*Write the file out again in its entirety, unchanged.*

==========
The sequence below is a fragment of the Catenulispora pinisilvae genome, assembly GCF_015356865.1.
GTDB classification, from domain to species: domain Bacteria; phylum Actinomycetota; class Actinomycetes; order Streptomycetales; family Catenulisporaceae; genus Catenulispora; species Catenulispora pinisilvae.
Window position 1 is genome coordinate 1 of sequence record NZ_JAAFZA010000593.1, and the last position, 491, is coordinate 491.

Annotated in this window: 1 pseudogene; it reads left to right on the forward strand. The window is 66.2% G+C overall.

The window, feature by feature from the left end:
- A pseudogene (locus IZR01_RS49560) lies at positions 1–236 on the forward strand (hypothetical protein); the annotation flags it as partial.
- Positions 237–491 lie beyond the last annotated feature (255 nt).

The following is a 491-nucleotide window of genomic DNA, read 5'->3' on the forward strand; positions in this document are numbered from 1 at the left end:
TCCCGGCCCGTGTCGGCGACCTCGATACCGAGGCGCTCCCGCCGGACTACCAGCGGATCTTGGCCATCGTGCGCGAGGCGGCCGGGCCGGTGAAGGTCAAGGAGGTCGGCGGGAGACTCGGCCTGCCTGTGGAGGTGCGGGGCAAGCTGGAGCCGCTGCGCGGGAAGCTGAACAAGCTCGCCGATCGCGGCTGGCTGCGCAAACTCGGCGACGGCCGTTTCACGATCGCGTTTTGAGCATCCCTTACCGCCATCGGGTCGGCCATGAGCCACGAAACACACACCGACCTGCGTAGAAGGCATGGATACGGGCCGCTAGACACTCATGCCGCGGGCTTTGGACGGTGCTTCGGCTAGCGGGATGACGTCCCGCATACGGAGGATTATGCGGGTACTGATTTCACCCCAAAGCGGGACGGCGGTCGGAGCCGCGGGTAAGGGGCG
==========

The sequence below is a fragment of the Catenulispora pinisilvae genome, assembly GCF_015356865.1.
GTDB classification, from domain to species: domain Bacteria; phylum Actinomycetota; class Actinomycetes; order Streptomycetales; family Catenulisporaceae; genus Catenulispora; species Catenulispora pinisilvae.
Window position 1 is genome coordinate 1 of sequence record NZ_JAAFZA010000593.1, and the last position, 491, is coordinate 491.

Annotated in this window: 1 pseudogene; it reads left to right on the forward strand. The window is 66.2% G+C overall.

The window, feature by feature from the left end:
- A pseudogene (locus IZR01_RS49560) lies at positions 1–236 on the forward strand (hypothetical protein); the annotation flags it as partial.
- Positions 237–491 lie beyond the last annotated feature (255 nt).

The following is a 491-nucleotide window of genomic DNA, read 5'->3' on the forward strand; positions in this document are numbered from 1 at the left end:
TCCCGGCCCGTGTCGGCGACCTCGATACCGAGGCGCTCCCGCCGGACTACCAGCGGATCTTGGCCATCGTGCGCGAGGCGGCCGGGCCGGTGAAGGTCAAGGAGGTCGGCGGGAGACTCGGCCTGCCTGTGGAGGTGCGGGGCAAGCTGGAGCCGCTGCGCGGGAAGCTGAACAAGCTCGCCGATCGCGGCTGGCTGCGCAAACTCGGCGACGGCCGTTTCACGATCGCGTTTTGAGCATCCCTTACCGCCATCGGGTCGGCCATGAGCCACGAAACACACACCGACCTGCGTAGAAGGCATGGATACGGGCCGCTAGACACTCATGCCGCGGGCTTTGGACGGTGCTTCGGCTAGCGGGATGACGTCCCGCATACGGAGGATTATGCGGGTACTGATTTCACCCCAAAGCGGGACGGCGGTCGGAGCCGCGGGTAAGGGGCG